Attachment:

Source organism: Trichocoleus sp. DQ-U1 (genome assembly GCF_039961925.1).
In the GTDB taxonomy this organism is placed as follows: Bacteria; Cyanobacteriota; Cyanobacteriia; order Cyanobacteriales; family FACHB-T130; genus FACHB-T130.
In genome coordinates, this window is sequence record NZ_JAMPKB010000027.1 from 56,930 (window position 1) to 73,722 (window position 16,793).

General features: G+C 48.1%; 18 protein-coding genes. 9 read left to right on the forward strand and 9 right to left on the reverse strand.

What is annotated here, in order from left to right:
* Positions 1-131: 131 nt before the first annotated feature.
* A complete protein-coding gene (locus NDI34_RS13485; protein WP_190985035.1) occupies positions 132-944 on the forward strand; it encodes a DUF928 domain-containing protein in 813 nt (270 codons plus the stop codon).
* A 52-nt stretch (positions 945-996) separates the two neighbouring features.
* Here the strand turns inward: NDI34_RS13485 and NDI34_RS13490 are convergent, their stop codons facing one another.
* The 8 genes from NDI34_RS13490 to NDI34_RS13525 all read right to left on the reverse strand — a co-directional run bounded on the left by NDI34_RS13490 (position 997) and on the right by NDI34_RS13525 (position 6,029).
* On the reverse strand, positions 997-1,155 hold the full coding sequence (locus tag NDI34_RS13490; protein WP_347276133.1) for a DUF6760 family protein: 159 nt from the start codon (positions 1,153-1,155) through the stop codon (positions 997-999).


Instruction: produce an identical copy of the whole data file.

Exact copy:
Source organism: Trichocoleus sp. DQ-U1 (genome assembly GCF_039961925.1).
In the GTDB taxonomy this organism is placed as follows: Bacteria; Cyanobacteriota; Cyanobacteriia; order Cyanobacteriales; family FACHB-T130; genus FACHB-T130.
In genome coordinates, this window is sequence record NZ_JAMPKB010000027.1 from 56,930 (window position 1) to 73,722 (window position 16,793).

General features: G+C 48.1%; 18 protein-coding genes. 9 read left to right on the forward strand and 9 right to left on the reverse strand.

What is annotated here, in order from left to right:
* Positions 1-131: 131 nt before the first annotated feature.
* A complete protein-coding gene (locus NDI34_RS13485; protein WP_190985035.1) occupies positions 132-944 on the forward strand; it encodes a DUF928 domain-containing protein in 813 nt (270 codons plus the stop codon).
* A 52-nt stretch (positions 945-996) separates the two neighbouring features.
* Here the strand turns inward: NDI34_RS13485 and NDI34_RS13490 are convergent, their stop codons facing one another.
* The 8 genes from NDI34_RS13490 to NDI34_RS13525 all read right to left on the reverse strand — a co-directional run bounded on the left by NDI34_RS13490 (position 997) and on the right by NDI34_RS13525 (position 6,029).
* On the reverse strand, positions 997-1,155 hold the full coding sequence (locus tag NDI34_RS13490; protein WP_347276133.1) for a DUF6760 family protein: 159 nt from the start codon (positions 1,153-1,155) through the stop codon (positions 997-999).